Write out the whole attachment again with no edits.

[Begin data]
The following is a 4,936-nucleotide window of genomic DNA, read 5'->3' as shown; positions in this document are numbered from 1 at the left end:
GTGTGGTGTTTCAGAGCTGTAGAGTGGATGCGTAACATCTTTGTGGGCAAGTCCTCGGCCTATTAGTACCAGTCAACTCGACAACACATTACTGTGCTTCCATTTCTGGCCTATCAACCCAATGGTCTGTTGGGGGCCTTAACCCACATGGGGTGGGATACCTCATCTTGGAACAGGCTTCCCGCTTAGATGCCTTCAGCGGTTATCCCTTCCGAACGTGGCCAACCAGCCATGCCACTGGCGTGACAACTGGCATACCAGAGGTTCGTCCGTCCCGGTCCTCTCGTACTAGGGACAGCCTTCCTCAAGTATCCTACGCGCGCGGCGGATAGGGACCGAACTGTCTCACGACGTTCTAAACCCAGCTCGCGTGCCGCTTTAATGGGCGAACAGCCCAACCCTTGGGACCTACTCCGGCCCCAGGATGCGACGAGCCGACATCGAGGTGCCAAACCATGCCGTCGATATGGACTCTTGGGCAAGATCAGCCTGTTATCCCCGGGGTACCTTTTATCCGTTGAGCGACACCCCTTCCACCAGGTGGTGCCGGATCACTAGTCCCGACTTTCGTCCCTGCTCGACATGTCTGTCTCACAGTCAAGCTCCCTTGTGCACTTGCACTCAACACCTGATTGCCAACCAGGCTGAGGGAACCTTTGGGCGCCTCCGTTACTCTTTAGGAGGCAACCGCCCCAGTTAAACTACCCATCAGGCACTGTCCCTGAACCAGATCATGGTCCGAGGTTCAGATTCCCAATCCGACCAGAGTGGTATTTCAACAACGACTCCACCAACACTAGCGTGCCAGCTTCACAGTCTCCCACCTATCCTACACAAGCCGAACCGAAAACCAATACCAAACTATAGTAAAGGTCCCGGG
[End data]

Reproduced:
The following is a 4,936-nucleotide window of genomic DNA, read 5'->3' as shown; positions in this document are numbered from 1 at the left end:
GTGTGGTGTTTCAGAGCTGTAGAGTGGATGCGTAACATCTTTGTGGGCAAGTCCTCGGCCTATTAGTACCAGTCAACTCGACAACACATTACTGTGCTTCCATTTCTGGCCTATCAACCCAATGGTCTGTTGGGGGCCTTAACCCACATGGGGTGGGATACCTCATCTTGGAACAGGCTTCCCGCTTAGATGCCTTCAGCGGTTATCCCTTCCGAACGTGGCCAACCAGCCATGCCACTGGCGTGACAACTGGCATACCAGAGGTTCGTCCGTCCCGGTCCTCTCGTACTAGGGACAGCCTTCCTCAAGTATCCTACGCGCGCGGCGGATAGGGACCGAACTGTCTCACGACGTTCTAAACCCAGCTCGCGTGCCGCTTTAATGGGCGAACAGCCCAACCCTTGGGACCTACTCCGGCCCCAGGATGCGACGAGCCGACATCGAGGTGCCAAACCATGCCGTCGATATGGACTCTTGGGCAAGATCAGCCTGTTATCCCCGGGGTACCTTTTATCCGTTGAGCGACACCCCTTCCACCAGGTGGTGCCGGATCACTAGTCCCGACTTTCGTCCCTGCTCGACATGTCTGTCTCACAGTCAAGCTCCCTTGTGCACTTGCACTCAACACCTGATTGCCAACCAGGCTGAGGGAACCTTTGGGCGCCTCCGTTACTCTTTAGGAGGCAACCGCCCCAGTTAAACTACCCATCAGGCACTGTCCCTGAACCAGATCATGGTCCGAGGTTCAGATTCCCAATCCGACCAGAGTGGTATTTCAACAACGACTCCACCAACACTAGCGTGCCAGCTTCACAGTCTCCCACCTATCCTACACAAGCCGAACCGAAAACCAATACCAAACTATAGTAAAGGTCCCGGG